When giving your child autonomy over their food, you need to be smart about it. For example, if you know that your child eats pasta, and they could probably eat carrot and broccoli, put all three in a bowl and let them choose one thing they don’t want to eat. Over time, you can build up the variety of food items in their bowl and limit their options of what they don’t have to eat.

supporting fussy eaters: children eating fruit and smiling

3. Pick your battles

No one has the time or energy to fight their child at every meal time and force them to eat. At Guardian, we share the success of the children’s eating with their parents. If they’ve eaten a really good meal for lunch, we encourage their families to just enjoy dinner at home. 

We recommend picking one meal a day where you have time to sit with your child and talk them through the meal. This may mean breakfast, morning tea or lunch, as opposed to dinner when you have limited time. 

4. Open up the conversation around food

In our kindergarten class, we use strong language when it comes to communicating with the children around mealtimes. We encourage the children to vocalise their feelings but also to try new things, as even our best eaters can be hesitant at times.

We often find that they don’t want to eat something if it’s not their ‘favourite’ so there’s been a lot of education around still eating something even if it’s not your favourite food. Some of the reasons we say to them include:

“It may not be your favourite food but you need to try all of the food on your plate.”

“It might not be your favourite but it helps your body grow and it’s good for you.”

“The more you eat something the more likely you are to like it, as our taste buds always change.”

5. Sync meals up with your childcare Centre

At Guardian, our Centres offer seasonal, rotating menus, which has been integral when building the children’s relationship with food. As each menu runs for four to six weeks, with each dish being served several times in the rotation, it helps the children build familiarity with a meal and know what to expect.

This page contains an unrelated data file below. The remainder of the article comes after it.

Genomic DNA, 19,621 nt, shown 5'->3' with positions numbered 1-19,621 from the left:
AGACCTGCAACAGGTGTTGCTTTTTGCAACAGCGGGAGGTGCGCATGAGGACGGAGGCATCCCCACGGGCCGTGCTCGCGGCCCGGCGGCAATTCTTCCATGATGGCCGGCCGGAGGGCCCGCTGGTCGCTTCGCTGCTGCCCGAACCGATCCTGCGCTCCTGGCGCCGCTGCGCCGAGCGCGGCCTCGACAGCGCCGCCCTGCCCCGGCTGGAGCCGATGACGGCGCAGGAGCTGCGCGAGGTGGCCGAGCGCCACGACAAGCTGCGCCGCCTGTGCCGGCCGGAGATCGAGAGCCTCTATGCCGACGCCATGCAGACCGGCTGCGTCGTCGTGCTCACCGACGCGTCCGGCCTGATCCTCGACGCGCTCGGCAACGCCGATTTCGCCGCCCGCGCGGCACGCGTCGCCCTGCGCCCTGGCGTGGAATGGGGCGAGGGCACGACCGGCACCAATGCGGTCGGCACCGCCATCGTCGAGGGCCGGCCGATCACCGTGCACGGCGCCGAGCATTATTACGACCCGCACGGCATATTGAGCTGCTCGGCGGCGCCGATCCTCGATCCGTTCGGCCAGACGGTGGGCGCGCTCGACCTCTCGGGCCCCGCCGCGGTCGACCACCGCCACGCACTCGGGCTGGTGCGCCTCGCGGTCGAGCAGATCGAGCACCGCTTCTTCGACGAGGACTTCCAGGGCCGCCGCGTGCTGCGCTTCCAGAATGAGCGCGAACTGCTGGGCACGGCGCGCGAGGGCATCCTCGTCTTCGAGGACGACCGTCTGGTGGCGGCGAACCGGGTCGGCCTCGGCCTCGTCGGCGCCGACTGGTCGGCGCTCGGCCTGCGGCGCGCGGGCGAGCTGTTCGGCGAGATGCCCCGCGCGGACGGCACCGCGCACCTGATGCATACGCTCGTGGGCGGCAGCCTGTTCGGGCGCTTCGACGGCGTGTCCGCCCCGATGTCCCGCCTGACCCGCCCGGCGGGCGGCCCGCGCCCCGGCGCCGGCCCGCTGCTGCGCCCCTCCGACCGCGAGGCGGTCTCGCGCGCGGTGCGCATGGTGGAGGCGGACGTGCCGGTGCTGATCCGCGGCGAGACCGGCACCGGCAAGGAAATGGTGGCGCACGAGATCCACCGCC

Serving a familiar meal also offers the opportunity to add new elements for children to explore. It’s less intimidating if there’s one new component of a dish, rather than an entirely new meal to brave. If you haven’t already, grab a copy of your Centre’s menu and prepare the dishes your child eats and enjoys at the Centre at home. 

children doing self experimental cooking to support fussy eaters in group

6. Promote the joy of food

At every meal, we are mindful to promote the joy of food and encourage conversations around the table while we’re eating. Having light and fun discussions, such as sharing our favourite part of the morning, or what we’re going to do after the meal, helps take the pressure off actually eating. 

We try to avoid singling out a child who isn’t eating with their peers. Instead, our team focuses on individual intentional teaching time with that child at a separate time, or away from the group, so that they don’t connect meal times to being stressed.

To further explore food, we often organise self-led experimental cooking experiences, where the children can be inventive and cook what they like. No recipes required – just some ingredients, a bowl and utensils.

Eating delicious food with friends and family should be an enjoyable experience, and over time will become so by practicing these tips.